The Secret Life of the American Airport Worker

The Secret Life of the American Airport Worker

I’ve spent the last six months investigating the lives of America’s airport workers: the wheelchair pushers, the cabin cleaners, the baggage handlers, the people who will—instead of heading back to their own family members—assist ours as we travel this week. If you ask airport workers what they’re doing for the holidays, or any holiday, they’ll nearly always respond that they’re working. What they never say is that they’re doing so for almost nothing.

At first I thought of my reporting as a means of exploring the hidden juxtapositions of the airport industry: how these workers are the foundation of a billion-dollar industry on a “tipped worker” pay rate, how they handle Louis Vuitton bags and wipe urine off wheelchairs in the same breath. But then, in the process of conducting interviews across the country, I found that these men and women are in a low level of constant danger. This is not only because of their unsafe and deregulated working conditions, but also because, in the event of crisis, low-paid airport workers are often our first-first responders.

What I couldn’t have anticipated is that I myself, mid-interview, would wind up on lockdown in Terminal 4 of Phoenix’s Sky Harbor International Airport, because there was a shooter nearby.

The most recent high-profile airport shooting happened around 9:20 a.m. on November 1, 2013, when a single shooter attacked Los Angeles International Airport (LAX), killing a TSA officer and wounding three other people. Newspapers and television sets boomed the names of the shooter and his victims; few reporters talked to the employees.

But this is what it was like on the front line. One Special Services worker stated:

I was by myself. I saw two TSA agents with a passenger by the wall, and then heard more shooting. One of the signs above shattered and that’s when I saw the second TSA agent get shot. I tried to radio for help but my radio didn’t work, so I ran in the opposite direction of where everyone else was going. At Gate 39, passengers were waiting and not knowing what to do. I screamed at those passengers to get out because there was a shooting.
After that, I was by myself again in that area of the terminal. Then, I encountered the shooter. I didn’t know it was him at first—I saw a person facing away from me, and ran to him thinking he was someone who needed to evacuate. As soon as I ran close to him, he turned around and we were face to face. He was holding a gun under his jacket. He said to me, “Where is TSA? Where is TSA? Where is TSA?”
I didn’t say anything to him, I didn’t reply to him. We backed away from each other slowly. He went east toward the gates, and I ran in the other direction, right into the police. I told them that they needed to be careful, the shooter was nearby. I pointed them the direction where he went, and they went over there. That’s where they shot him, probably about 30 seconds later. It was probably just a few minutes from the first shot to when the shooter was down.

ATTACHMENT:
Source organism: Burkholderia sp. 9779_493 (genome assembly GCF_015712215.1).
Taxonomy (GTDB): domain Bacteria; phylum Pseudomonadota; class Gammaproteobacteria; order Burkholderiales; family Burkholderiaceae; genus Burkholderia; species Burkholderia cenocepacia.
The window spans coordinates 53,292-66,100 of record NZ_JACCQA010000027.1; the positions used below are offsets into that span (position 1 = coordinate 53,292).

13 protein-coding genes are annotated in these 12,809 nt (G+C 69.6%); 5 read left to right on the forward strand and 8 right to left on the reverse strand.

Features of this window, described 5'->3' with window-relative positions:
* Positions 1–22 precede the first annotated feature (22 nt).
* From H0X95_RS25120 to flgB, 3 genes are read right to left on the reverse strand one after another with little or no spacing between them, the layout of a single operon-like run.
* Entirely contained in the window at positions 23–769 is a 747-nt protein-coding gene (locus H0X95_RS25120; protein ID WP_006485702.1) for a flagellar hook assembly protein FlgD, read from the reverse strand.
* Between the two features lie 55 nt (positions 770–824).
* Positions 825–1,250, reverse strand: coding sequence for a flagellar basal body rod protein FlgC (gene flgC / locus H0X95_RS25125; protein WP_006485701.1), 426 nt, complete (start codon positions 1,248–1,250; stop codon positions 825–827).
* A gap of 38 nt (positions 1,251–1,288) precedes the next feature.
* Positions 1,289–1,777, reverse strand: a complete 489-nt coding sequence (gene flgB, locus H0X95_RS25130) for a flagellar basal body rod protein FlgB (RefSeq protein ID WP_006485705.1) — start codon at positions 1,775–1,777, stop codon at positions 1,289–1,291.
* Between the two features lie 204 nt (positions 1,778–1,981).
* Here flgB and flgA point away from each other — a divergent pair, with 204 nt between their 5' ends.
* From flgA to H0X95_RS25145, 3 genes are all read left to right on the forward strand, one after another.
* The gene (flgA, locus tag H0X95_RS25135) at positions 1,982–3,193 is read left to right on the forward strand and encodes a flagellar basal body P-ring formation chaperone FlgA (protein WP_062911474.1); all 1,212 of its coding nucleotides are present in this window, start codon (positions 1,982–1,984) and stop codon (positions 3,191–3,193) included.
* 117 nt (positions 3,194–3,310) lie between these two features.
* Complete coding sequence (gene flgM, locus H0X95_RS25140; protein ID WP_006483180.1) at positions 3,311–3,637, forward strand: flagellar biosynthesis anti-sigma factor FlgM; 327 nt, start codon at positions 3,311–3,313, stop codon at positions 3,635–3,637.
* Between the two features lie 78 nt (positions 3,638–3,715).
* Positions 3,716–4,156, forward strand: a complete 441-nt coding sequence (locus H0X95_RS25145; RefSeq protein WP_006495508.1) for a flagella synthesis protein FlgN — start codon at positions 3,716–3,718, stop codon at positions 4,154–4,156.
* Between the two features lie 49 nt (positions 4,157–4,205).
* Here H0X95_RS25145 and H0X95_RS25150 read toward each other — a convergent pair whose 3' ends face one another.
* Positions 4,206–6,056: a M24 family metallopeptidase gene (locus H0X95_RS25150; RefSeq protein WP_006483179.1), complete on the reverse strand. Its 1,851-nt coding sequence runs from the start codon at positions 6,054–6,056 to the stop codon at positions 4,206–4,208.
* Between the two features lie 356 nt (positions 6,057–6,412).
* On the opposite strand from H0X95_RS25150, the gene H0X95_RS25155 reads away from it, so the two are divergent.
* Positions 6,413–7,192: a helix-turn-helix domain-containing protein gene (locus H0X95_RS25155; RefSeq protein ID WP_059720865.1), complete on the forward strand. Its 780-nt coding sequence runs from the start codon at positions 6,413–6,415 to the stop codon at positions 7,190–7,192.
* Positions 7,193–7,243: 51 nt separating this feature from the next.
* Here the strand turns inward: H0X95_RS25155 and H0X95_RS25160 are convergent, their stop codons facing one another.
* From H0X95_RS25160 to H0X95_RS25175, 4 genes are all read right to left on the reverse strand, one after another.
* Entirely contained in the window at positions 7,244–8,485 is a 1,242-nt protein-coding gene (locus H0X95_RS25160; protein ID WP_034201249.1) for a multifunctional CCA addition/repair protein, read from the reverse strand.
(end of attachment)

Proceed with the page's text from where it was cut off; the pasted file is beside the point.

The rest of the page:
That guy went home to his worried wife. He explained his day, explained being face to face with a shooter. He continued to go to work with his busted radio. Perhaps he was extra cautious, looking too strongly at men with jackets. His palms flashed with sweat, armpits hot and prickly.

Currently Phoenix’s Sky Harbor Airport employs 46,633 people. Many of these jobs are in low-wage industries: retail, passenger services, security, food and beverage, parking, ramp operations, and car rental. Increasingly, these jobs go to Phoenix residents living at the very margins of the valley’s economy, like refugees from East Africa. The people working low-wage airport jobs today usually cannot afford at least one out of these four necessities: health care, gas, food, or rent. In reporting this piece, I found an unexpected challenge involved in interviewing them: their prepaid cell phones get shut off from week to week.

But there’s one good perk. One company offers flight benefits: free flights with a companion. But your companion has to fly stand-by, you have to use this benefit within a certain period of time, and if you work for the company it means you don’t have any paid time off.

A woman who cleans the cabins said, “The flight benefits are a kind of indentured servitude for people from other countries.”

The majority of the people employed by this company are responsible for cleaning the planes between flights. That means checking the seats for leftover debris (sometimes dangerous items are left behind), scrubbing the toilets, getting rid of waste—some of it contaminated with blood and feces—cleaning the lavatories with harsh chemicals, pushing heavy carts across the tarmac, and finally laying the seat belts nicely on the seats for the next passenger. The job pays minimum wage, $7.65 an hour. In some cases you can get a bump in pay of .90 cents per hour for a lead role. According to many workers, the added responsibilities outweigh the extra chump change.

Working in the airport means, to many people, a certain amount of workplace pride. You are part of a community that runs on hard work and the desire to be of utmost service. Every single person I spoke with said, “I work here because I like to help people.”

I talked about this more with Serena, a petite woman in her early fifties, which you would never guess by looking at her. The morning we met her hair was in a braid down the center, looking like a faux-hawk. She cleans the cabins of the planes flown by American Airlines and US Airways.

In Arizona the airplane cabins get hot—no air circulation, no ventilation. Every morning the team is given a safety briefing: Drink Water. Take Breaks. The overriding message is to get in and out of the plane as soon as possible. At night, in the hangar where the planes are kept, the planes themselves are not connected to air at all. If the cabin cleaners ask for it, they’re told to contact the tower and request it, but sometimes the maintenance people never come. The cleaners are advised to step in and out of the plane in five-minute intervals.